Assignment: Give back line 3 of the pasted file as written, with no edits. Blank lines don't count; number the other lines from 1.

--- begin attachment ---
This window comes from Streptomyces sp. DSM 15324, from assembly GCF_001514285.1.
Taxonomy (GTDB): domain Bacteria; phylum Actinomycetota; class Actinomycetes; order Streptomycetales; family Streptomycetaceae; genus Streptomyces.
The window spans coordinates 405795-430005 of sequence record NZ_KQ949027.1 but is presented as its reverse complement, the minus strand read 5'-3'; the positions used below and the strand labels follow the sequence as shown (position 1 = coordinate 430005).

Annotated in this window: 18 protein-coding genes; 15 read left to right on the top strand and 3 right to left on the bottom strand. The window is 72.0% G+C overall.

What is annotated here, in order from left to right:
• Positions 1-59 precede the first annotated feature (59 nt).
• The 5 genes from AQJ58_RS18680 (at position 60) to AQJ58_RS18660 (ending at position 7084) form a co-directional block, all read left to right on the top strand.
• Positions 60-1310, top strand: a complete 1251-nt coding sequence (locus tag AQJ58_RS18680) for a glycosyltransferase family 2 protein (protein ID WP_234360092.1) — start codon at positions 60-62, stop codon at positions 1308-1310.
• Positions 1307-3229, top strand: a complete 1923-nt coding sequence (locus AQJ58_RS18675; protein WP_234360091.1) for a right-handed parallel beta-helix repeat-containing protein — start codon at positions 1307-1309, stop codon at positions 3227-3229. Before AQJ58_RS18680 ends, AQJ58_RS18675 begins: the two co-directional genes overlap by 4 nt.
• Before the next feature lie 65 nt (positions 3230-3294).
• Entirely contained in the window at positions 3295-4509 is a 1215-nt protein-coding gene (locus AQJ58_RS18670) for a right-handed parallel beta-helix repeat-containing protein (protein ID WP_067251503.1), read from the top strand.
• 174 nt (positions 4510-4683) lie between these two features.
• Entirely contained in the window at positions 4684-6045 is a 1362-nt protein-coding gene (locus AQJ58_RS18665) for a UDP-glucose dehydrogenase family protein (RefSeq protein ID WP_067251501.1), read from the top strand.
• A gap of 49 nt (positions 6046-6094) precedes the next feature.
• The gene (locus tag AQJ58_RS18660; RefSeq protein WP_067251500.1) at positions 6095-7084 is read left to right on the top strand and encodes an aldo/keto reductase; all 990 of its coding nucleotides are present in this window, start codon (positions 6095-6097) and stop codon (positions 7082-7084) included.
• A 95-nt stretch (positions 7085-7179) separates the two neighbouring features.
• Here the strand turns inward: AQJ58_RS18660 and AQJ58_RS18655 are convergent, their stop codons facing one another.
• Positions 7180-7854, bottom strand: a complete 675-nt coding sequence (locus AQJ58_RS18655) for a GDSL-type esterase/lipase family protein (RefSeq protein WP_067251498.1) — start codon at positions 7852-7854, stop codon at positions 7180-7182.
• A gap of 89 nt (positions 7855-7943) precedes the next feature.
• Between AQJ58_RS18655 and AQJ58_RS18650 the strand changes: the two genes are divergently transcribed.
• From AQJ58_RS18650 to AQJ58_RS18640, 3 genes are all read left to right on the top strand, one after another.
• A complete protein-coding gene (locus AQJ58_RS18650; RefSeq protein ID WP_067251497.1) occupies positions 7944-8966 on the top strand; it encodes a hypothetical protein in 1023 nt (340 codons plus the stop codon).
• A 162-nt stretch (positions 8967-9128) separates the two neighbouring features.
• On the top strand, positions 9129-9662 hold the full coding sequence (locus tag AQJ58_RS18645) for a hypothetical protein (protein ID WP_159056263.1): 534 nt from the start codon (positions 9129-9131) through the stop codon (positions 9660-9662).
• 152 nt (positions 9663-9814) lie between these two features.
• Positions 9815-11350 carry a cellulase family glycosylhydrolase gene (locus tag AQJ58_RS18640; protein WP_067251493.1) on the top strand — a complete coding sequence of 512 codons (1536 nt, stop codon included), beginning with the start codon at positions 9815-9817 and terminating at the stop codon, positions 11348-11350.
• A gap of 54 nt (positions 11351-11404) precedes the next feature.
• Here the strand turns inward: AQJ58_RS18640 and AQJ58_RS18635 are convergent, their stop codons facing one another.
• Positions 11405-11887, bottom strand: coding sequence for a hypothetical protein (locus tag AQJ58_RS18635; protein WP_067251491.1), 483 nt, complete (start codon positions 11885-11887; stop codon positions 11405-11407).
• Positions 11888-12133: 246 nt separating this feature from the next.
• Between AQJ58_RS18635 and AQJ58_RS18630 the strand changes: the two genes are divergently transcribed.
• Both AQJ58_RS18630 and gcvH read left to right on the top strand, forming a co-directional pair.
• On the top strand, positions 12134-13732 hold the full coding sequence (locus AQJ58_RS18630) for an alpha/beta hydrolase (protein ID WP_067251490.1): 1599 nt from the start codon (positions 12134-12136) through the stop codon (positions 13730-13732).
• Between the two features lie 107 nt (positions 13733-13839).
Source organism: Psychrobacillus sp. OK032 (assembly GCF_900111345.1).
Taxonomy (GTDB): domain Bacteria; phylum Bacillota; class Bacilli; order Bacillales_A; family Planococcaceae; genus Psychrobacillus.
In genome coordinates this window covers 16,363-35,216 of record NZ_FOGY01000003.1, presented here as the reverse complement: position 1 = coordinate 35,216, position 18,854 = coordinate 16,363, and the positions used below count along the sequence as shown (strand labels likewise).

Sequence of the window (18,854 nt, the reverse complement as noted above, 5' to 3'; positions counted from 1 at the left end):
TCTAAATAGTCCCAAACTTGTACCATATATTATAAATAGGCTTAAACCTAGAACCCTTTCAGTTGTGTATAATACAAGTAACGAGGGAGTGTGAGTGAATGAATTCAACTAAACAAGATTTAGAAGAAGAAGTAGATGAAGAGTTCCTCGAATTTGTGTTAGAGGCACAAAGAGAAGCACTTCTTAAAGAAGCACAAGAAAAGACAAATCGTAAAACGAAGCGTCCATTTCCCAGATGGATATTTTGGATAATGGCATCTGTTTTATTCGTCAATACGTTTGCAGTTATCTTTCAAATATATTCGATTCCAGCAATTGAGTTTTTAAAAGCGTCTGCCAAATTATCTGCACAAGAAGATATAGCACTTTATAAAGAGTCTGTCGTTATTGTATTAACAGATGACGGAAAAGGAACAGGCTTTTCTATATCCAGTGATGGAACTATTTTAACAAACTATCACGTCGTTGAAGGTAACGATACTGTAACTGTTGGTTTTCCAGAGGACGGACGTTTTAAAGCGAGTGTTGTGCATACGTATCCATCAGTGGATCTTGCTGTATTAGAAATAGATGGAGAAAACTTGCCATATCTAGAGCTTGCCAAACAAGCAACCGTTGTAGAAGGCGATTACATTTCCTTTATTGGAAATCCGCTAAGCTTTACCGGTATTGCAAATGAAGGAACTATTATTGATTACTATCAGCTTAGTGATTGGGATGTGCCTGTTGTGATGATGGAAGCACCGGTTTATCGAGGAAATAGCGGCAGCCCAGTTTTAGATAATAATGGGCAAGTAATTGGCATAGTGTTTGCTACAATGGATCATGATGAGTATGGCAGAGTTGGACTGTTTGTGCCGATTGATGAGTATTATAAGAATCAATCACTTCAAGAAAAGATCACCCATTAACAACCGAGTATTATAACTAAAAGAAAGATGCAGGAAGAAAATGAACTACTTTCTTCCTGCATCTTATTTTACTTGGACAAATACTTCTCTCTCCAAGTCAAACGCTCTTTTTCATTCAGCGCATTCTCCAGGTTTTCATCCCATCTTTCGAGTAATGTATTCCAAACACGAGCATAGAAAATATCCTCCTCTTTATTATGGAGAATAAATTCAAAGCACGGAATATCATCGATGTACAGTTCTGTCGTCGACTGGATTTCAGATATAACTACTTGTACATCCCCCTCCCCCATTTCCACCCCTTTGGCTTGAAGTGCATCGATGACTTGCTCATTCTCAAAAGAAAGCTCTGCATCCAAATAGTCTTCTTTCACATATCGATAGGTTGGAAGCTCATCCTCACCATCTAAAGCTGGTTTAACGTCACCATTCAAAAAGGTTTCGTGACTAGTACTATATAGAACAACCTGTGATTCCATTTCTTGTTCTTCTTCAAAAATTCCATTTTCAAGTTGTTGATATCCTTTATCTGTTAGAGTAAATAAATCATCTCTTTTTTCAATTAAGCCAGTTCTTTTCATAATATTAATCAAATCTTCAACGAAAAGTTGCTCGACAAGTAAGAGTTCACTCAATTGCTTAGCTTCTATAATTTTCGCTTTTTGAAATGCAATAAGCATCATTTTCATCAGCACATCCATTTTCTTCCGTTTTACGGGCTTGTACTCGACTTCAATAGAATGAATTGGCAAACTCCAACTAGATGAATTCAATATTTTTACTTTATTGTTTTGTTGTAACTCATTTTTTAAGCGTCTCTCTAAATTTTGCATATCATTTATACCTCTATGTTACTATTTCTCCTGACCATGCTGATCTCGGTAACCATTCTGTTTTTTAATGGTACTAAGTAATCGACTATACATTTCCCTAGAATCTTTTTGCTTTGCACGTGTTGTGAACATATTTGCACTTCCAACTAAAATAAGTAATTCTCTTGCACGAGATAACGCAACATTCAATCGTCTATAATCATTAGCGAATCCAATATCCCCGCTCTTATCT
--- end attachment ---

The window spans coordinates 405795-430005 of sequence record NZ_KQ949027.1 but is presented as its reverse complement, the minus strand read 5'-3'; the positions used below and the strand labels follow the sequence as shown (position 1 = coordinate 430005).